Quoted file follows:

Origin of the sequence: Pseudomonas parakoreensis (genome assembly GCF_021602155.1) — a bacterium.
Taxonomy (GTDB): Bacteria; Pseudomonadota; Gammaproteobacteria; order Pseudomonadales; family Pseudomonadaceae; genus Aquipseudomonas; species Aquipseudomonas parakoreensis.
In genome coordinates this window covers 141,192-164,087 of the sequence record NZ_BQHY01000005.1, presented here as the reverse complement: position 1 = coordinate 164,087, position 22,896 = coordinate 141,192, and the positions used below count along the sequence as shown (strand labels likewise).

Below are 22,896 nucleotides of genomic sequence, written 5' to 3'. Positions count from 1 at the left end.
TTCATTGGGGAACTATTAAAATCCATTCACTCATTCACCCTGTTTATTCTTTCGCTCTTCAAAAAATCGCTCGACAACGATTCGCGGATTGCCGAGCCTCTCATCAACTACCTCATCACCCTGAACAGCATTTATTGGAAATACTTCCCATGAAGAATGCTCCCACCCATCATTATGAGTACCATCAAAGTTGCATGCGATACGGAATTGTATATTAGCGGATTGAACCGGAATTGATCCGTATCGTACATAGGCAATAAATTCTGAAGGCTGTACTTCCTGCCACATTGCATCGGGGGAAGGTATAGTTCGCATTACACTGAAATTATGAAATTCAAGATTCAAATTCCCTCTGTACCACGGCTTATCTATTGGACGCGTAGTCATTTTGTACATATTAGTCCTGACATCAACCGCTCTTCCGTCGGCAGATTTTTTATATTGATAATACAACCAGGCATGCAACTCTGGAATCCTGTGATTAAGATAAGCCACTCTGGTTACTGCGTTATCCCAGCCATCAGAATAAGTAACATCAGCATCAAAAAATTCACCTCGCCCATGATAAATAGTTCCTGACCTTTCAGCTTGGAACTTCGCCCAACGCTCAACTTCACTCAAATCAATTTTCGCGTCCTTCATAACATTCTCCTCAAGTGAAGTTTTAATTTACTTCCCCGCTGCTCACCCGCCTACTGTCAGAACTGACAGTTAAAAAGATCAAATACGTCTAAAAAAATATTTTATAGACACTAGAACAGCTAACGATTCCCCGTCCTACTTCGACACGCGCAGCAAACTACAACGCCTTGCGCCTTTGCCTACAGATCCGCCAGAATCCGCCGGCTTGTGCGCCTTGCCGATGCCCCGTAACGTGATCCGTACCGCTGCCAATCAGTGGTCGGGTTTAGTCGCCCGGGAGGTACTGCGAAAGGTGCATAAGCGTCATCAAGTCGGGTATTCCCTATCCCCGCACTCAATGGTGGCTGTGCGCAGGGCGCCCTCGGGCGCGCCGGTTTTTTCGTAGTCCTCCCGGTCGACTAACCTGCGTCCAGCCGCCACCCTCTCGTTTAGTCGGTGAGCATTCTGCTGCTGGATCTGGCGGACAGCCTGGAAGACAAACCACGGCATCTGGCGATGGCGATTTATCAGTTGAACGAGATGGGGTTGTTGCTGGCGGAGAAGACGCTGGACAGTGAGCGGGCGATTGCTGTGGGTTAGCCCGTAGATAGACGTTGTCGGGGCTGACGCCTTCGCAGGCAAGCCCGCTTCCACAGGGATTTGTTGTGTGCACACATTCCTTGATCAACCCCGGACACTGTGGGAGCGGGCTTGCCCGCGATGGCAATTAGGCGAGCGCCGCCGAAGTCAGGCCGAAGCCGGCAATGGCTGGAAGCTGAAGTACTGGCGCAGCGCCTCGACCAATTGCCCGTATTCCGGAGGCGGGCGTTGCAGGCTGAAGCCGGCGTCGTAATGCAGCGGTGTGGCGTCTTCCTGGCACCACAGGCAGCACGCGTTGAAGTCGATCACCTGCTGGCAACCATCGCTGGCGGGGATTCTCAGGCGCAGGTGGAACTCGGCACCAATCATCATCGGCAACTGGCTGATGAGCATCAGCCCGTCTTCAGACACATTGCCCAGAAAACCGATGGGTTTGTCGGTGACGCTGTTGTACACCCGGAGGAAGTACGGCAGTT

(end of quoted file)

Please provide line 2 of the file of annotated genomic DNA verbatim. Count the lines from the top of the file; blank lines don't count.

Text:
Taxonomy (GTDB): Bacteria; Pseudomonadota; Gammaproteobacteria; order Pseudomonadales; family Pseudomonadaceae; genus Aquipseudomonas; species Aquipseudomonas parakoreensis.